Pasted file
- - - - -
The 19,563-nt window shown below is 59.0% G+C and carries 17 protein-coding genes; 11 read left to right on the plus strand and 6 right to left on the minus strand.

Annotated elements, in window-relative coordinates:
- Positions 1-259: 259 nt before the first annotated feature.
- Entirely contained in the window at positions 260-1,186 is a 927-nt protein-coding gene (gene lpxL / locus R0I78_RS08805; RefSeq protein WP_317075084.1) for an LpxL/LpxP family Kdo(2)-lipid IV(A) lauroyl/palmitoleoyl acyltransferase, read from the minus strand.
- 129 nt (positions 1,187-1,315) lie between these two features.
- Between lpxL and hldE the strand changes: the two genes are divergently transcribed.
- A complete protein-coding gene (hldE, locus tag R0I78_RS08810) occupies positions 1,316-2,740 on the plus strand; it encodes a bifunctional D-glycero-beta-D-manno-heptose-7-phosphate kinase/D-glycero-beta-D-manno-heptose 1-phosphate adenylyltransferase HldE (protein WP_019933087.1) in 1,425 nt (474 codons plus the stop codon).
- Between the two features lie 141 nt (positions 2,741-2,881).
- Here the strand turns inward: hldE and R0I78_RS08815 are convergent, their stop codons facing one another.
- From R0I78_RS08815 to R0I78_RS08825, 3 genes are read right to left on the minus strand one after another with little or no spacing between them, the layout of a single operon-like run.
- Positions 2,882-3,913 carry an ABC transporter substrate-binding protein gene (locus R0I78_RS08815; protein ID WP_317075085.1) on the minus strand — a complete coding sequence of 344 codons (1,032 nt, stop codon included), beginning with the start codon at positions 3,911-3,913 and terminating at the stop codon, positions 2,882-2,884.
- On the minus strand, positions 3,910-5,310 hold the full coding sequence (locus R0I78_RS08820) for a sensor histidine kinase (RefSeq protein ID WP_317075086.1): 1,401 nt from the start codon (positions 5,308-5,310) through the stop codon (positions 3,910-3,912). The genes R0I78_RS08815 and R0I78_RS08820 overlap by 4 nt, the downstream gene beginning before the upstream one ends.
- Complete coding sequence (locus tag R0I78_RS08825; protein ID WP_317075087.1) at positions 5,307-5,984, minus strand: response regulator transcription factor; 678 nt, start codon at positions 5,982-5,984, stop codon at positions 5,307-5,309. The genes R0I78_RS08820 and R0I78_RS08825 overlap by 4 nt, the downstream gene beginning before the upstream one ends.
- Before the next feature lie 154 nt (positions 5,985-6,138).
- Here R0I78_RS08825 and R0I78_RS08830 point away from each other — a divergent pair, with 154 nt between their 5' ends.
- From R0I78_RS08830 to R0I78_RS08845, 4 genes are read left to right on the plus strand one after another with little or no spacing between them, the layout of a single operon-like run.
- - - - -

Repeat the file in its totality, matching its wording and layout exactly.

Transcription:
The 19,563-nt window shown below is 59.0% G+C and carries 17 protein-coding genes; 11 read left to right on the plus strand and 6 right to left on the minus strand.

Annotated elements, in window-relative coordinates:
- Positions 1-259: 259 nt before the first annotated feature.
- Entirely contained in the window at positions 260-1,186 is a 927-nt protein-coding gene (gene lpxL / locus R0I78_RS08805; RefSeq protein WP_317075084.1) for an LpxL/LpxP family Kdo(2)-lipid IV(A) lauroyl/palmitoleoyl acyltransferase, read from the minus strand.
- 129 nt (positions 1,187-1,315) lie between these two features.
- Between lpxL and hldE the strand changes: the two genes are divergently transcribed.
- A complete protein-coding gene (hldE, locus tag R0I78_RS08810) occupies positions 1,316-2,740 on the plus strand; it encodes a bifunctional D-glycero-beta-D-manno-heptose-7-phosphate kinase/D-glycero-beta-D-manno-heptose 1-phosphate adenylyltransferase HldE (protein WP_019933087.1) in 1,425 nt (474 codons plus the stop codon).
- Between the two features lie 141 nt (positions 2,741-2,881).
- Here the strand turns inward: hldE and R0I78_RS08815 are convergent, their stop codons facing one another.
- From R0I78_RS08815 to R0I78_RS08825, 3 genes are read right to left on the minus strand one after another with little or no spacing between them, the layout of a single operon-like run.
- Positions 2,882-3,913 carry an ABC transporter substrate-binding protein gene (locus R0I78_RS08815; protein ID WP_317075085.1) on the minus strand — a complete coding sequence of 344 codons (1,032 nt, stop codon included), beginning with the start codon at positions 3,911-3,913 and terminating at the stop codon, positions 2,882-2,884.
- On the minus strand, positions 3,910-5,310 hold the full coding sequence (locus R0I78_RS08820) for a sensor histidine kinase (RefSeq protein ID WP_317075086.1): 1,401 nt from the start codon (positions 5,308-5,310) through the stop codon (positions 3,910-3,912). The genes R0I78_RS08815 and R0I78_RS08820 overlap by 4 nt, the downstream gene beginning before the upstream one ends.
- Complete coding sequence (locus tag R0I78_RS08825; protein ID WP_317075087.1) at positions 5,307-5,984, minus strand: response regulator transcription factor; 678 nt, start codon at positions 5,982-5,984, stop codon at positions 5,307-5,309. The genes R0I78_RS08820 and R0I78_RS08825 overlap by 4 nt, the downstream gene beginning before the upstream one ends.
- Before the next feature lie 154 nt (positions 5,985-6,138).
- Here R0I78_RS08825 and R0I78_RS08830 point away from each other — a divergent pair, with 154 nt between their 5' ends.
- From R0I78_RS08830 to R0I78_RS08845, 4 genes are read left to right on the plus strand one after another with little or no spacing between them, the layout of a single operon-like run.